"Of course not," said Joyce. "Don't you see how all the inside shutters are closed and the velvet curtains drawn? It isn't possible. Then we'll have the illumination for a treat, sometime, and I'll begin to save up for it. And I hope before that time we'll have puzzled out this mystery. I'm afraid we aren't very good detectives, or we'd have done it long before this. Sherlock Holmes would have!"

"But remember," suggested Cynthia, "that those Sherlock Holmes mysteries were usually solved very soon after the thing happened. This took place years and years ago. I reckon we're doing pretty nearly as well as Sherlock, when you come to think of it."

"Perhaps that's so," admitted Joyce, thoughtfully. "It's not so easy after goodness knows how many years! But I'm rested now. Come and see what we can do with the library. I'm wild to look at the Lovely Lady again. I really think I love that picture!" And so, in the adjoining room, they stood a while with elevated candles, gazing fascinated at the portrait of the beautiful woman.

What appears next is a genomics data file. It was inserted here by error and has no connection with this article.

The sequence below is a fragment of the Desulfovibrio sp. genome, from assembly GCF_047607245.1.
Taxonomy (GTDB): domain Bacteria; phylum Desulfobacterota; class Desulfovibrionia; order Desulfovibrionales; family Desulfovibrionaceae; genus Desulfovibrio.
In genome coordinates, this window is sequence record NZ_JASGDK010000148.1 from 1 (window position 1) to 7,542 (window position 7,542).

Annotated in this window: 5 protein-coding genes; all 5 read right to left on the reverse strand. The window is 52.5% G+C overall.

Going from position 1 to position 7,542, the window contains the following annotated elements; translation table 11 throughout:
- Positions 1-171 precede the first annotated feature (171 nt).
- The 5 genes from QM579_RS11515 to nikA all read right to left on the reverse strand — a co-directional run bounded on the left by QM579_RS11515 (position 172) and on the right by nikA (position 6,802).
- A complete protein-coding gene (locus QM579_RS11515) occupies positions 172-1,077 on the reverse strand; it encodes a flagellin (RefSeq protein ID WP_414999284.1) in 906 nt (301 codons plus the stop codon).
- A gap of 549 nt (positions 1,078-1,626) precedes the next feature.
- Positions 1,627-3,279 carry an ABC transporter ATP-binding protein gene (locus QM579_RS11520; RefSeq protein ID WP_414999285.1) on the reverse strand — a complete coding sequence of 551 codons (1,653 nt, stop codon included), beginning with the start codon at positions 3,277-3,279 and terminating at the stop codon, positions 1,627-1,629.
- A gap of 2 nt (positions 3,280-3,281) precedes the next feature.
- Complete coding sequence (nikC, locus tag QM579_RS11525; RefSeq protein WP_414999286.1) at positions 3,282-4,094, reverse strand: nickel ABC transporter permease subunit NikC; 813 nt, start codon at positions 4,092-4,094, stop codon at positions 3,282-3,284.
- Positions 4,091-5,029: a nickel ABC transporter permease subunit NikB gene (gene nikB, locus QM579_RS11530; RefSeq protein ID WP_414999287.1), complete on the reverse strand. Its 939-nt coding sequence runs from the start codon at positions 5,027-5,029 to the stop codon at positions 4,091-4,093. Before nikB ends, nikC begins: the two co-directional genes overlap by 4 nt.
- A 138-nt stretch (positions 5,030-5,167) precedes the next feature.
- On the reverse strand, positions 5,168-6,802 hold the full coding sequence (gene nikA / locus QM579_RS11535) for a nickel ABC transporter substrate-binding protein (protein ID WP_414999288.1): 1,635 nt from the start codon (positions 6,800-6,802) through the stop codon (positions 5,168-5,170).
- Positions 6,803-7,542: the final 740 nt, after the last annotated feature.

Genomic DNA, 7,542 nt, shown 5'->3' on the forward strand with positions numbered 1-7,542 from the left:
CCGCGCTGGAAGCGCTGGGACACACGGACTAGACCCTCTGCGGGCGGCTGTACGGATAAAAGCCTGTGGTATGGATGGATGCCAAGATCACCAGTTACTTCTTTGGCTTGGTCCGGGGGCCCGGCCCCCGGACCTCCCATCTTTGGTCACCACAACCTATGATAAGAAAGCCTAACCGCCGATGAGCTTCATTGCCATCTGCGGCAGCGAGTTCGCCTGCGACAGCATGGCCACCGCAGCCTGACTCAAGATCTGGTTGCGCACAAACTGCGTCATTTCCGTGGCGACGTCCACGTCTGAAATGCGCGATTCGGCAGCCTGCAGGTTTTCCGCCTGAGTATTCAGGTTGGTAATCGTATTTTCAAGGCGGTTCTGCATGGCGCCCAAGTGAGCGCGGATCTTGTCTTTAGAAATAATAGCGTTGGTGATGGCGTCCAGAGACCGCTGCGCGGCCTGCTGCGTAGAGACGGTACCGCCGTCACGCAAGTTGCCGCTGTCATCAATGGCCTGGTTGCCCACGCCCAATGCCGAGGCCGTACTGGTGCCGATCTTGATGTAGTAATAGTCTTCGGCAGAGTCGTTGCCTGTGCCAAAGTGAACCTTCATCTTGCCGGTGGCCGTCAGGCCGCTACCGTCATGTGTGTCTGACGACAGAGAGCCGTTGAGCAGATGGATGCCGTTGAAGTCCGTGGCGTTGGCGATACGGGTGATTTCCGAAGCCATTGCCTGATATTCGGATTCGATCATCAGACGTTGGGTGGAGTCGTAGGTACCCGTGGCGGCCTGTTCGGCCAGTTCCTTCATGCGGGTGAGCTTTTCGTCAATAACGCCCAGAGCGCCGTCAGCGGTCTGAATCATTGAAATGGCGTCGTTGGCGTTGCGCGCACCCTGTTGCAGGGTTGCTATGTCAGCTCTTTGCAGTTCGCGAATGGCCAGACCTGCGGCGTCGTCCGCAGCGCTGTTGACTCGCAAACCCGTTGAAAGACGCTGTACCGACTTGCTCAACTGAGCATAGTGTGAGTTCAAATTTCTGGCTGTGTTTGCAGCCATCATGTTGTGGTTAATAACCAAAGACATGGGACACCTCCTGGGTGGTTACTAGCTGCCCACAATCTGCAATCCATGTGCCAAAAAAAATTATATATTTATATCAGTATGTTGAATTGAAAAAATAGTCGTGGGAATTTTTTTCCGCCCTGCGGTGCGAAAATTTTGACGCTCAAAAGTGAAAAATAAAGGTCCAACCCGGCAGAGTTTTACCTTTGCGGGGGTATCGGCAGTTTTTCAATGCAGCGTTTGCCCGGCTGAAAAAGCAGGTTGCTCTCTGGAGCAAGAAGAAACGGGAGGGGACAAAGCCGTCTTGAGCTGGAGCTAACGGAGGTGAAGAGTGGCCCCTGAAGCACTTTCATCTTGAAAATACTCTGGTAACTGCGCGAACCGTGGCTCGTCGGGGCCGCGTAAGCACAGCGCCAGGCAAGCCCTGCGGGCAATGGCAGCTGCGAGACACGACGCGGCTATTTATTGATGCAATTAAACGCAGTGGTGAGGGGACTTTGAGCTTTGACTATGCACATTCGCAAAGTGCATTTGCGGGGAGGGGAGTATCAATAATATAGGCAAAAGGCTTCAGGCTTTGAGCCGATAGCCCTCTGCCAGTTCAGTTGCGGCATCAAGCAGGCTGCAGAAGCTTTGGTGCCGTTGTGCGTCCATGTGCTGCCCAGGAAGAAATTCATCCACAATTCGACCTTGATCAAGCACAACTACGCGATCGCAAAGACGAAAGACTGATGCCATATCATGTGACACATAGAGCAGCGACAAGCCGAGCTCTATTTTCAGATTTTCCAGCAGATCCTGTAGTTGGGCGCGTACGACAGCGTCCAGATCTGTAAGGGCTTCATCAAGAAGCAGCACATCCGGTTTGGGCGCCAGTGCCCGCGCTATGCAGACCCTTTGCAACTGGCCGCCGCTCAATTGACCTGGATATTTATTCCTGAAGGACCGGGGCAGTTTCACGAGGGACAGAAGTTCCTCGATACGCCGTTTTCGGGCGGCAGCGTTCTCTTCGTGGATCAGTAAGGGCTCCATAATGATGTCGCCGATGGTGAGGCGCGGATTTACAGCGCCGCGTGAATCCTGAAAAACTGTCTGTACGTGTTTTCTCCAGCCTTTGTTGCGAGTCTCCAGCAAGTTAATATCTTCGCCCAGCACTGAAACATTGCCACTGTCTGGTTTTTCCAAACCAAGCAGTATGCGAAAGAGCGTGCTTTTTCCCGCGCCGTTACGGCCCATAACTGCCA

"She's lovely, lovely, lovely!" sighed Joyce. "Oh, wouldn't I like to have known her! And do you notice, Cynthia, she has the same big brown eyes of the girl-baby in the parlor. There isn't a doubt but what that baby was she."

They tore themselves away from the portrait after a time, and commenced digging at the dust and cobwebs of the library. But they were thoroughly tired after their heroic struggles with the drawing-room, and made, on the whole, but little progress. Added to this, their enthusiasm for cleaning-up had waned considerably.

"I guess we'll have to leave this for another day," groaned Joyce at last. "I'm just dog-tired!"